The mileage tax: coming soon?

Russell Sadler

How would you like to pay your highway taxes based on the miles you drive rather than the gallons of gas you buy. You may get the chance.

The Oregon Department of Transportation plans to test a system of charging by the mile next year in Portland. The pilot program does not have much visibility yet, so it is not controversial. It should be. Pilot programs have a way of becoming permanent programs.

Taxing highway use by the mile rather than by gallons consumed is a radical shift in the tax burden. It discriminates against motorists who live in sparsely populated parts of Oregon to solve a problem that exists largely in the Willamette and Rogue Valleys and Central Oregon.

Oregon’s gallon-based gas tax -- 24 cents a gallon is constitutionally dedicated to state highway construction and maintenance -- no longer brings in enough money for two reasons.

The Legislature has already spend a large part of it for the next few decades. Beginning in 2001, the Republican-controlled Legislature passed the grandly named Oregon Transportation Investment Act. It was a list of pork barrel highway projects hidden behind badly needed projects to strengthen bridges for increasingly heavy trucks and make bridges more earthquake resistant.

Instead of raising taxes, the Republicans decided to borrow the money and pledge future highway fund revenues to pay off the bonds. Money spent on interest payments reduces funds available for highway maintenance.

Gasoline tax money is also declining relative to the miles Oregonians drive for another, counterintuitive reason. The entire fleet of vehicles we drive is actually getting more fuel-efficient. The media pay attention to gas-guzzling SUVs and monster pickup trucks but ignores the news that the overall efficiency of all vehicles has actually increased due largely to competition from Japan and government air pollution control regulations.

These two trends combined mean there is less money available from the present gas tax at the same time more vehicles are driving more miles on many Oregon streets, roads and highways.

Oregon’s decision to test taxing highway use by mileage instead of by gallons consumed is not so much because it is a better method, but because the federal government will pay $2.1 million of the $2.9 million cost. The problem with taxing by the mile is that not all driving creates the same problems and all vehicles do not impose the same wear and tear on the highway system.

ODOT plans to divide the pilot program’s 300 drivers into a control group that will pay the 24 cent a gallon state gas tax and second group will pay 10 cents a mile to drive during morning and evening rush hours and 0.4 cents a mile all other times for instate driving.

The pilot program will be conducted in Portland with cars equipped with global positioning system receivers to record mileage and transmit it to ODOT when drivers buy fuel at one of two independent gasoline dealers.

The pilot program was originally planned in Eugene, but ODOT officials say most Eugene gas stations are corporate-owned and the the national gasoline companies owned stations in Eugene decided not to participate. It is not clear whether they just didn’t want to hassle of a pilot program or feared bad publicity, but corporate-owned gasoline stations have reason to worry about controversy.

The GPS technology ODOT will use to record mileage for tax purposes has the capability to track a vehicle anywhere and record parameters like speed, braking, etc. Similar technology is now used by some trucking companies to keep track of their drivers and delivery vehicles.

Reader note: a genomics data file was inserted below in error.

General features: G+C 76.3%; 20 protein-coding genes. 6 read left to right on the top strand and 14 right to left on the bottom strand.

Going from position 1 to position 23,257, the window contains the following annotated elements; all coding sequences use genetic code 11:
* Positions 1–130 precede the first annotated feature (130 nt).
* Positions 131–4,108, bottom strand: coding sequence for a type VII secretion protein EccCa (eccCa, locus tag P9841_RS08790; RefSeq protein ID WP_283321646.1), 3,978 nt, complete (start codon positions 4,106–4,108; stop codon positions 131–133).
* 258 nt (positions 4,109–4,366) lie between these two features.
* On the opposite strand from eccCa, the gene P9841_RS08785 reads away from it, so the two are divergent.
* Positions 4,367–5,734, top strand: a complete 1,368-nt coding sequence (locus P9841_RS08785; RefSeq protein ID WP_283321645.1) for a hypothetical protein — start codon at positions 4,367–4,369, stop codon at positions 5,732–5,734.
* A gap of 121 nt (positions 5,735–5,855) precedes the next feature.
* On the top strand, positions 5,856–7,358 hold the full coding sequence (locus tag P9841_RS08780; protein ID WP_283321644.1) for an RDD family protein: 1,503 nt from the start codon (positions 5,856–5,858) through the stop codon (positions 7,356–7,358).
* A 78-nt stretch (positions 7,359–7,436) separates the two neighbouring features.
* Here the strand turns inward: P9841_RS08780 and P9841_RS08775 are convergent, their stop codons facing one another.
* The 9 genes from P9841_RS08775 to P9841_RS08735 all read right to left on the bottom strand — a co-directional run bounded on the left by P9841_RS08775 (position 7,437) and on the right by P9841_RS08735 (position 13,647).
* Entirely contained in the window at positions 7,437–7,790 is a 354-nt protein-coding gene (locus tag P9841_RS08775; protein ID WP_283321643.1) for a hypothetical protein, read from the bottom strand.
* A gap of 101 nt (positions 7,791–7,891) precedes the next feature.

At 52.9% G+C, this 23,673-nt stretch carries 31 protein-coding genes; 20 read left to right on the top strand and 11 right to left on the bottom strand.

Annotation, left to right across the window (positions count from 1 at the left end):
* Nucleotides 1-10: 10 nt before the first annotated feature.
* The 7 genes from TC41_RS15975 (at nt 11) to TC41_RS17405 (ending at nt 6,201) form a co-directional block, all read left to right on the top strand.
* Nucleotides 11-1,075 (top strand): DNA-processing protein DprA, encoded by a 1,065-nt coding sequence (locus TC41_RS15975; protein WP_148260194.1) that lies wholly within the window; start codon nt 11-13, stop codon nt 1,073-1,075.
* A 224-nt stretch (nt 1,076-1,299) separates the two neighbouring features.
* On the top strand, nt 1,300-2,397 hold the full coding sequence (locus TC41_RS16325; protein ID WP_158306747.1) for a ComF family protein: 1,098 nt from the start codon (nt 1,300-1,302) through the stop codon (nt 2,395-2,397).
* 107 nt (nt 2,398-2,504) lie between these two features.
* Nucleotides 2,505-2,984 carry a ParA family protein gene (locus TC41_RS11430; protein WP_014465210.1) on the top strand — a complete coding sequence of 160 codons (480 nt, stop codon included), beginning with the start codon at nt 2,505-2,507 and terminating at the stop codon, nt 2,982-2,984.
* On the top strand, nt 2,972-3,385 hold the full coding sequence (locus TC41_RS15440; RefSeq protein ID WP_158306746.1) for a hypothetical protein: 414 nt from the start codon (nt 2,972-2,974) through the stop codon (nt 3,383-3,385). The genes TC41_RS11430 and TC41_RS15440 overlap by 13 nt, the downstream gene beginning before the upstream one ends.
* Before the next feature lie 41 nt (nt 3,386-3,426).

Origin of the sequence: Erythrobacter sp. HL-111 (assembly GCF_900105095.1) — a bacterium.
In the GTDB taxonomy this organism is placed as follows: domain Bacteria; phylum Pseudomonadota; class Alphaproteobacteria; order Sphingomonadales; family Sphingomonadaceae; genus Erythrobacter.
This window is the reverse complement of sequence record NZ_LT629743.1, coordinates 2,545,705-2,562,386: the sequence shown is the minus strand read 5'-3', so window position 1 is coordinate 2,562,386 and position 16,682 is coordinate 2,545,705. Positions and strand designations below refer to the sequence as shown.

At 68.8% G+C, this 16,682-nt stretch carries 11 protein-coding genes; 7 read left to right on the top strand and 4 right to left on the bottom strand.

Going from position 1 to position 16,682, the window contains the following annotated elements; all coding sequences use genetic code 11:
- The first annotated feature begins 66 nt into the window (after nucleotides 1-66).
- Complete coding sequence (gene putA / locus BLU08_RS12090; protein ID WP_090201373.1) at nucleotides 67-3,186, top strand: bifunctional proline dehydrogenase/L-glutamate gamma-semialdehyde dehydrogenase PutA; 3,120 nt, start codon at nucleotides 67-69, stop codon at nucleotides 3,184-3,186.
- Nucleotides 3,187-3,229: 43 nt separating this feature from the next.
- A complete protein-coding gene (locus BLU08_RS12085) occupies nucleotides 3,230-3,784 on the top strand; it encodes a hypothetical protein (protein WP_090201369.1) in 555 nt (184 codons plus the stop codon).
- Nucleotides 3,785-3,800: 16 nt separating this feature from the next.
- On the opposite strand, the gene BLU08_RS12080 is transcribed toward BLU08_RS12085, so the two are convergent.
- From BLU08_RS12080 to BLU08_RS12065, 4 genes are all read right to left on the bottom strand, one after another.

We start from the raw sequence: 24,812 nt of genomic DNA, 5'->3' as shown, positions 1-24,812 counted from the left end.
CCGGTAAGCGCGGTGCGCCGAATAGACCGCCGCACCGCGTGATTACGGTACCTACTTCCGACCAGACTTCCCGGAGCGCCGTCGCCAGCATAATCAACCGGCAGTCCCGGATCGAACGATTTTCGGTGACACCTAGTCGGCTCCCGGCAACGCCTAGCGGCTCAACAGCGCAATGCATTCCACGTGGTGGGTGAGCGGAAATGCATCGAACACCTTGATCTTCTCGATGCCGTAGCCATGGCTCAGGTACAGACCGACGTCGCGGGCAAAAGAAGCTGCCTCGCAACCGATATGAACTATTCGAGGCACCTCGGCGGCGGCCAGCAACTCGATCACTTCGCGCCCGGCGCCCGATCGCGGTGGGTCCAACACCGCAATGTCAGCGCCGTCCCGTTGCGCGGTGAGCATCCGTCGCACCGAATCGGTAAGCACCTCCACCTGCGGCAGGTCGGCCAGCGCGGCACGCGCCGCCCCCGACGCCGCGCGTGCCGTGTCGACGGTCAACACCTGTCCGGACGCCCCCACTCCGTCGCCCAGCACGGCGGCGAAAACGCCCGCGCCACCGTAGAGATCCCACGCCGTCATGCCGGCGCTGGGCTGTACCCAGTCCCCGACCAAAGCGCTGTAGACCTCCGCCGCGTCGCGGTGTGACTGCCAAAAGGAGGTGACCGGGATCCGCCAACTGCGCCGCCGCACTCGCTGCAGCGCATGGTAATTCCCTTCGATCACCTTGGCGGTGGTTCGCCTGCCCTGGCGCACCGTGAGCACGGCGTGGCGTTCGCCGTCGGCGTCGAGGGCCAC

ODOT insists it will disable the tracking function of the GPS technology during the pilot program. But onceit is installed on a large number of vehicles, there is no guarantee the Legislature will not require the tracking function enabled -- particularly if lobbied by interest groups that could make money selling the data. If you have actually read any “Privacy Policy” you know you have no privacy.

If a commercial use doesn’t emerge for tracking data, it will certainly eventually be subpoenaed in civil and criminal court cases to try and fix blame in traffic accidents and track suspects in abduction cases.

Lawyers are already trying to subpoena credit card data and preferred customer card records in drunk driving cases in an effort to establish drinking habits. Motorists are trying to disable “black boxes” that record driving speeds, braking and other parameters now that it has become known the auto industry has been surreptitiously installing them in some motor vehicles.

Americans intrinsically understand that computerized data collection and aggregation are the tools of the modern police state. Although the police state was renamed the national security state after 9/11, the collection and compiling of information about individuals -- and the motives of people associated with it -- remain suspect. As they should.

Comments

  • Bill Bodden (unverified)
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    I believe a case can be made for a mileage tax because the more miles motorists drive the more they cause wear and tear to the highways. However, I would add a proviso that the mileage tax, if implemented, be combined with a weight factor. Clearly, a Prius or other relatively lightweight car would not damage roads as much as Hummers. So, to use numbers solely for illustrative purposes, we could tax a Prius or a Neon at, say, one dollar for a hundred miles and a Hummer or Expedition at ten or more dollars per hundred miles. Possibly, this could correspond to similar revenues for a gasoline-based tax.